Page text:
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Establishing a method for detecting HLA alleles that predispose to adverse drug reactions

A 2020/2021 Summer Studentship research project

Student: Leonie Hitchman
Supervisors: Dr Simran Maggo, Professor Martin Kennedy
Sponsor: Department of Pathology and Biomedical Science, UOC


Many drug-induced adverse drug reactions (ADRs) are hypersensitivity reactions associated with the HLA-locus, a cluster of genes on chromosome 6.[1] Severe hypersensitivity ADRs associated with specific HLA-alleles are now well characterized for the drugs flucloxacillin (HLA-B*57:01), carbamazepine (HLA-B*15:02), and allopurinol (HLA-B*58:01) [2], and mandatory testing is required prior to prescription of abacavir (HLA-B*57:01) [3]. The HLA-gene testing is complex but recent work has indicated it is possible to use relatively simple genetic assays to identify anindividual’s HLA-type [4].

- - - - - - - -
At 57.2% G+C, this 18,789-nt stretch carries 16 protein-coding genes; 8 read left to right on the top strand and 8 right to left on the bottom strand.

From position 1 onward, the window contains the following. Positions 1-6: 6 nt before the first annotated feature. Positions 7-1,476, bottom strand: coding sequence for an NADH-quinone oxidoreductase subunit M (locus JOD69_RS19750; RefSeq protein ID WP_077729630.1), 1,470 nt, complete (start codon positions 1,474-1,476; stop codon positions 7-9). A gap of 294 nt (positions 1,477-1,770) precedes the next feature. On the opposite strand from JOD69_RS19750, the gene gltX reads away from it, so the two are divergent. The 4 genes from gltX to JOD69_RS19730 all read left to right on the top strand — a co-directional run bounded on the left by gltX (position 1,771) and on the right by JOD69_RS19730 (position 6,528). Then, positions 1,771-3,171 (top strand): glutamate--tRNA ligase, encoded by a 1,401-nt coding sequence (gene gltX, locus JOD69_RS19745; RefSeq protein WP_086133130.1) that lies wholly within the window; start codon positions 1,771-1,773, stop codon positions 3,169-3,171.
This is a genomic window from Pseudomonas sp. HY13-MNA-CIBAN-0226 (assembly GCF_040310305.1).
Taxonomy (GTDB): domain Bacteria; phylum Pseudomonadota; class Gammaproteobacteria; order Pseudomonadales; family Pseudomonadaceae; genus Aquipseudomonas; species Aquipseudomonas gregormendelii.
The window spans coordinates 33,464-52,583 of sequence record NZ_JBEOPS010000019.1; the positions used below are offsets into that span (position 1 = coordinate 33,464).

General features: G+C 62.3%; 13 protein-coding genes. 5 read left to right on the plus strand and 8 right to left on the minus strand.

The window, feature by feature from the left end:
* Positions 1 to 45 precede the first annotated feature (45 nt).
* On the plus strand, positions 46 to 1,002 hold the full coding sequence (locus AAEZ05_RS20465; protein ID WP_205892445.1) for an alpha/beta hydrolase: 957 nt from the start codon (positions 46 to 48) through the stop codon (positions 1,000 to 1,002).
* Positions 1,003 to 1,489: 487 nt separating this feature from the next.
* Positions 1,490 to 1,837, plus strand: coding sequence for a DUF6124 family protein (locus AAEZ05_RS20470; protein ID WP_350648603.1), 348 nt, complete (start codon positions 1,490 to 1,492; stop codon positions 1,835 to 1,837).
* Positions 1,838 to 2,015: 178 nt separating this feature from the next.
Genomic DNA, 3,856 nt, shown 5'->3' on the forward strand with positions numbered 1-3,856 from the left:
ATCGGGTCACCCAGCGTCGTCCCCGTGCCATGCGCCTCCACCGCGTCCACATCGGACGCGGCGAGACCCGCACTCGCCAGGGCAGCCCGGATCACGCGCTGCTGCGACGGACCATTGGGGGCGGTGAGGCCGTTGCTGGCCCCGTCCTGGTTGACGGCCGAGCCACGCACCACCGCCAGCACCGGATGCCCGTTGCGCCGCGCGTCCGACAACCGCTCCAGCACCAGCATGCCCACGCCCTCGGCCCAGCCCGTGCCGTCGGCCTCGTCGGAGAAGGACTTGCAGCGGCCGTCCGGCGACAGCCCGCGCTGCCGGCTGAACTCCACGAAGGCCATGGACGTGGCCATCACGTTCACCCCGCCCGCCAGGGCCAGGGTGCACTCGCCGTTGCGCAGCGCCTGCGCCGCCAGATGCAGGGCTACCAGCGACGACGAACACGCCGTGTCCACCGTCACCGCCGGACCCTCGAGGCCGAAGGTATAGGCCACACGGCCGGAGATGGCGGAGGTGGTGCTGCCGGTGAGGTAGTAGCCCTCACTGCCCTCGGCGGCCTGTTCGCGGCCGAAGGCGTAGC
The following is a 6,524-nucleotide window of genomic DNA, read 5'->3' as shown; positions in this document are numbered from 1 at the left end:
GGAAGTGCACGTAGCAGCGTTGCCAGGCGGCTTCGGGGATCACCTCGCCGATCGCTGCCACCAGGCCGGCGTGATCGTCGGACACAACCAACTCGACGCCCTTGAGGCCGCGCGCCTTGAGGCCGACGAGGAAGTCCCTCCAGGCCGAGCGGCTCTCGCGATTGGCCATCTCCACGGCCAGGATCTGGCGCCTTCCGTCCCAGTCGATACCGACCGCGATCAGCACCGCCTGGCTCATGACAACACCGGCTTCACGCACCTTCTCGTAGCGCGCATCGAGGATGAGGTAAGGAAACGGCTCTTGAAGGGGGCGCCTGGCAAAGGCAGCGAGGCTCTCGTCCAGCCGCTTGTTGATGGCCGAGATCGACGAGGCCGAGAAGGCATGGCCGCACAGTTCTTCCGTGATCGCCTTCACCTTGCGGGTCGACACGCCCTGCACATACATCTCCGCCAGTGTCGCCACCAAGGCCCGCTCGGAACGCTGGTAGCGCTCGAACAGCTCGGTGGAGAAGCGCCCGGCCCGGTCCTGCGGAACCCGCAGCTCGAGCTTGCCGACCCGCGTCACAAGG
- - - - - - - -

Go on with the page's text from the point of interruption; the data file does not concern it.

With these methods it may be possible to pre-emptively identify people at risk of these ADRs – asignificant cause of illness and death in patients, and which adds unnecessary costs to the health system [5, 6].


The methods used will be predominantly polymerase chain reaction (PCR), real time PCR (RT-PCR) and Sanger sequencing. We have DNA for several consented hypersensitivity cases in our ADRs biobank (UDRUGS – Understanding Drug Reactions Using Genomic Sequencing) that are appropriate for this work [5], and positive control samples can be acquired from the Coriell Institute for Medical Research to validate the assays.

Student researcher’s component of the study

The student will gain training in commonly used molecular biology laboratory methods, ranging from basic laboratory skills to PCR and DNA sequencing. They will develop and test the methods, then apply them to samples from our UDRUGS adverse drug reaction biobank. The student will compare the data generated with data obtained by other methods.

Student prerequisites

A background in genetics or familiarity with working in a laboratory will be advantageous.